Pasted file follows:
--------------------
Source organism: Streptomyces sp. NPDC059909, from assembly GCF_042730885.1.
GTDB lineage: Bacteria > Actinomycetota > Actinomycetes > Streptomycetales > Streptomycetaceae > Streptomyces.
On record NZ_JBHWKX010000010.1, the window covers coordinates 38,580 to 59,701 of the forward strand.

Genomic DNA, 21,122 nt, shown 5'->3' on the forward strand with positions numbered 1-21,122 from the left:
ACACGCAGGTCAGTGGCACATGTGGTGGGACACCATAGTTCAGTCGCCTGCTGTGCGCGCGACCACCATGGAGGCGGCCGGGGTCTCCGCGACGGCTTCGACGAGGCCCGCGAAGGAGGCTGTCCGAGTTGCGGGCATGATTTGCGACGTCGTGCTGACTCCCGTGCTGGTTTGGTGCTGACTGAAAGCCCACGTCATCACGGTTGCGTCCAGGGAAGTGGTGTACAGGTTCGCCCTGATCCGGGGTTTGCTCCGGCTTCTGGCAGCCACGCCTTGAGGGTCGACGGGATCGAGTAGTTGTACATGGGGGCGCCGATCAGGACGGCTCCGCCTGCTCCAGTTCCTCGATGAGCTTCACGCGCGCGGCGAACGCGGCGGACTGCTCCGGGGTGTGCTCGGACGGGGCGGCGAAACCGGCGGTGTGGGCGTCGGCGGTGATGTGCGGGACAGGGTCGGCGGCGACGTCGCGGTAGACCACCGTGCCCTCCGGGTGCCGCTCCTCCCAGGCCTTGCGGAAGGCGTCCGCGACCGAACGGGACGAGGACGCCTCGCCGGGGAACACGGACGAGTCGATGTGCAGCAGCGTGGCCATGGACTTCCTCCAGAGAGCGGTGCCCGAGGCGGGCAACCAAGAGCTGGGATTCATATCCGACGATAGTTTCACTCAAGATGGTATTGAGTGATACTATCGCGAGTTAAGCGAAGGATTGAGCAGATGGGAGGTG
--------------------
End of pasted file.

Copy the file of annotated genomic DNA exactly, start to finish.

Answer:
Source organism: Streptomyces sp. NPDC059909, from assembly GCF_042730885.1.
GTDB lineage: Bacteria > Actinomycetota > Actinomycetes > Streptomycetales > Streptomycetaceae > Streptomyces.
On record NZ_JBHWKX010000010.1, the window covers coordinates 38,580 to 59,701 of the forward strand.

Genomic DNA, 21,122 nt, shown 5'->3' on the forward strand with positions numbered 1-21,122 from the left:
ACACGCAGGTCAGTGGCACATGTGGTGGGACACCATAGTTCAGTCGCCTGCTGTGCGCGCGACCACCATGGAGGCGGCCGGGGTCTCCGCGACGGCTTCGACGAGGCCCGCGAAGGAGGCTGTCCGAGTTGCGGGCATGATTTGCGACGTCGTGCTGACTCCCGTGCTGGTTTGGTGCTGACTGAAAGCCCACGTCATCACGGTTGCGTCCAGGGAAGTGGTGTACAGGTTCGCCCTGATCCGGGGTTTGCTCCGGCTTCTGGCAGCCACGCCTTGAGGGTCGACGGGATCGAGTAGTTGTACATGGGGGCGCCGATCAGGACGGCTCCGCCTGCTCCAGTTCCTCGATGAGCTTCACGCGCGCGGCGAACGCGGCGGACTGCTCCGGGGTGTGCTCGGACGGGGCGGCGAAACCGGCGGTGTGGGCGTCGGCGGTGATGTGCGGGACAGGGTCGGCGGCGACGTCGCGGTAGACCACCGTGCCCTCCGGGTGCCGCTCCTCCCAGGCCTTGCGGAAGGCGTCCGCGACCGAACGGGACGAGGACGCCTCGCCGGGGAACACGGACGAGTCGATGTGCAGCAGCGTGGCCATGGACTTCCTCCAGAGAGCGGTGCCCGAGGCGGGCAACCAAGAGCTGGGATTCATATCCGACGATAGTTTCACTCAAGATGGTATTGAGTGATACTATCGCGAGTTAAGCGAAGGATTGAGCAGATGGGAGGTG